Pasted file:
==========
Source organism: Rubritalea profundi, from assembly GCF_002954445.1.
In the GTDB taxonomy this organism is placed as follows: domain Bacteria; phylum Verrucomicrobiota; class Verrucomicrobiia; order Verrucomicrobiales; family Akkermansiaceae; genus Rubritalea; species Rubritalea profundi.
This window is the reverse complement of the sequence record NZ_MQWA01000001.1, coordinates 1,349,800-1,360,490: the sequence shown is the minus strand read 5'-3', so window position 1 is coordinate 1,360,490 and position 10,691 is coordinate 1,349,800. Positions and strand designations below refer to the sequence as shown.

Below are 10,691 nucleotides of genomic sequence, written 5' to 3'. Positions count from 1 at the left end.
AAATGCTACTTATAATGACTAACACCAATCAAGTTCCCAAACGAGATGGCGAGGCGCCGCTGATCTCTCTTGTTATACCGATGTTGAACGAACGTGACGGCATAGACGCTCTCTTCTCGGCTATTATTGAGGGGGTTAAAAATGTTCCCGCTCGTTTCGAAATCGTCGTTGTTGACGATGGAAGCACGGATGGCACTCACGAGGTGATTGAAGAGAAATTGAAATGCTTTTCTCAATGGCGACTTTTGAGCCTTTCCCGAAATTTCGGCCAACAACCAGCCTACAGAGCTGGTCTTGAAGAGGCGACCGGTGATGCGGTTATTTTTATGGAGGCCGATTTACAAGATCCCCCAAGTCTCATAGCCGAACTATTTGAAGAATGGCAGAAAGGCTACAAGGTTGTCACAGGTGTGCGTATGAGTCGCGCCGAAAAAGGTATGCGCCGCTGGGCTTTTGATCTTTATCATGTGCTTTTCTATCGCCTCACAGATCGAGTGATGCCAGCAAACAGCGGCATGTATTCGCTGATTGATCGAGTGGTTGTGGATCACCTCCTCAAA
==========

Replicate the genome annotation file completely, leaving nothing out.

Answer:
Source organism: Rubritalea profundi, from assembly GCF_002954445.1.
In the GTDB taxonomy this organism is placed as follows: domain Bacteria; phylum Verrucomicrobiota; class Verrucomicrobiia; order Verrucomicrobiales; family Akkermansiaceae; genus Rubritalea; species Rubritalea profundi.
This window is the reverse complement of the sequence record NZ_MQWA01000001.1, coordinates 1,349,800-1,360,490: the sequence shown is the minus strand read 5'-3', so window position 1 is coordinate 1,360,490 and position 10,691 is coordinate 1,349,800. Positions and strand designations below refer to the sequence as shown.

Below are 10,691 nucleotides of genomic sequence, written 5' to 3'. Positions count from 1 at the left end.
AAATGCTACTTATAATGACTAACACCAATCAAGTTCCCAAACGAGATGGCGAGGCGCCGCTGATCTCTCTTGTTATACCGATGTTGAACGAACGTGACGGCATAGACGCTCTCTTCTCGGCTATTATTGAGGGGGTTAAAAATGTTCCCGCTCGTTTCGAAATCGTCGTTGTTGACGATGGAAGCACGGATGGCACTCACGAGGTGATTGAAGAGAAATTGAAATGCTTTTCTCAATGGCGACTTTTGAGCCTTTCCCGAAATTTCGGCCAACAACCAGCCTACAGAGCTGGTCTTGAAGAGGCGACCGGTGATGCGGTTATTTTTATGGAGGCCGATTTACAAGATCCCCCAAGTCTCATAGCCGAACTATTTGAAGAATGGCAGAAAGGCTACAAGGTTGTCACAGGTGTGCGTATGAGTCGCGCCGAAAAAGGTATGCGCCGCTGGGCTTTTGATCTTTATCATGTGCTTTTCTATCGCCTCACAGATCGAGTGATGCCAGCAAACAGCGGCATGTATTCGCTGATTGATCGAGTGGTTGTGGATCACCTCCTCAAA